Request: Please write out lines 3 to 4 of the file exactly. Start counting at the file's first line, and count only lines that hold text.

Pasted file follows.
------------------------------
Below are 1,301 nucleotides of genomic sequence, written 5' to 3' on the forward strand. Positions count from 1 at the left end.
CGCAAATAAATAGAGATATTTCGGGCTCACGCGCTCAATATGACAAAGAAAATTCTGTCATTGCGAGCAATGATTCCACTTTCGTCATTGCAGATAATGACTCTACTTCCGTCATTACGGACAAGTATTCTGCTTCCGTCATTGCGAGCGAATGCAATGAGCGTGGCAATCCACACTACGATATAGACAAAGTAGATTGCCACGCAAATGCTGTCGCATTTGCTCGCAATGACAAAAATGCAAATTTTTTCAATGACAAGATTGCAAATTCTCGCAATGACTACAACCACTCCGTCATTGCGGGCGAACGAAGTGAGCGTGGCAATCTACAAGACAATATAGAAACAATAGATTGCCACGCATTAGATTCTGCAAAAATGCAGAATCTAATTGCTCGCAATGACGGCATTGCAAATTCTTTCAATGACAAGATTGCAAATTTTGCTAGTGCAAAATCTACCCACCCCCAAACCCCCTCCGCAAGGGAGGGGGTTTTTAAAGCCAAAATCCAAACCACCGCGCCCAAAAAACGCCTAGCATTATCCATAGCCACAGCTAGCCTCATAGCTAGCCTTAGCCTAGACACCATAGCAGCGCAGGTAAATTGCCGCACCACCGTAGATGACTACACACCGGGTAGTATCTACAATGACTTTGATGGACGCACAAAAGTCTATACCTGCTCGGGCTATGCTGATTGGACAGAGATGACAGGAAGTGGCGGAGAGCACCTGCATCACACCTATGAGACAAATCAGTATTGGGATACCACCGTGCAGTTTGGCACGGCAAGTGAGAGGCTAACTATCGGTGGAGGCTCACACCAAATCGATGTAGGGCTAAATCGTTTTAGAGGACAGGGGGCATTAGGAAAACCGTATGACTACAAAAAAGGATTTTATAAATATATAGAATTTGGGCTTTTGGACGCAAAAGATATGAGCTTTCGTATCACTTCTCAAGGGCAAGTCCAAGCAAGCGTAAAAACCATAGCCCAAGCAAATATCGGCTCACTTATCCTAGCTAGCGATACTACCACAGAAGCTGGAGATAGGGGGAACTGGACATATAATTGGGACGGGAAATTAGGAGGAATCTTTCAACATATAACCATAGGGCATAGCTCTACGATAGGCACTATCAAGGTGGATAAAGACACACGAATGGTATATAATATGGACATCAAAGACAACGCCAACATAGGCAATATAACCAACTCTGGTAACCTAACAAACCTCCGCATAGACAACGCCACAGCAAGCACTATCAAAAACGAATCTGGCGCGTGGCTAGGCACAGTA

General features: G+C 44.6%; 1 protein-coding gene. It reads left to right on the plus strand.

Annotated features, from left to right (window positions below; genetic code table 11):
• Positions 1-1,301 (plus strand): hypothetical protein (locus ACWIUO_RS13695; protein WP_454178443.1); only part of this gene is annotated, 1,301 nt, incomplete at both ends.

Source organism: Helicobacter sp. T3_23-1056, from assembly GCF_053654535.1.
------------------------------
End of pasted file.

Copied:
General features: G+C 44.6%; 1 protein-coding gene. It reads left to right on the plus strand.

Annotated features, from left to right (window positions below; genetic code table 11):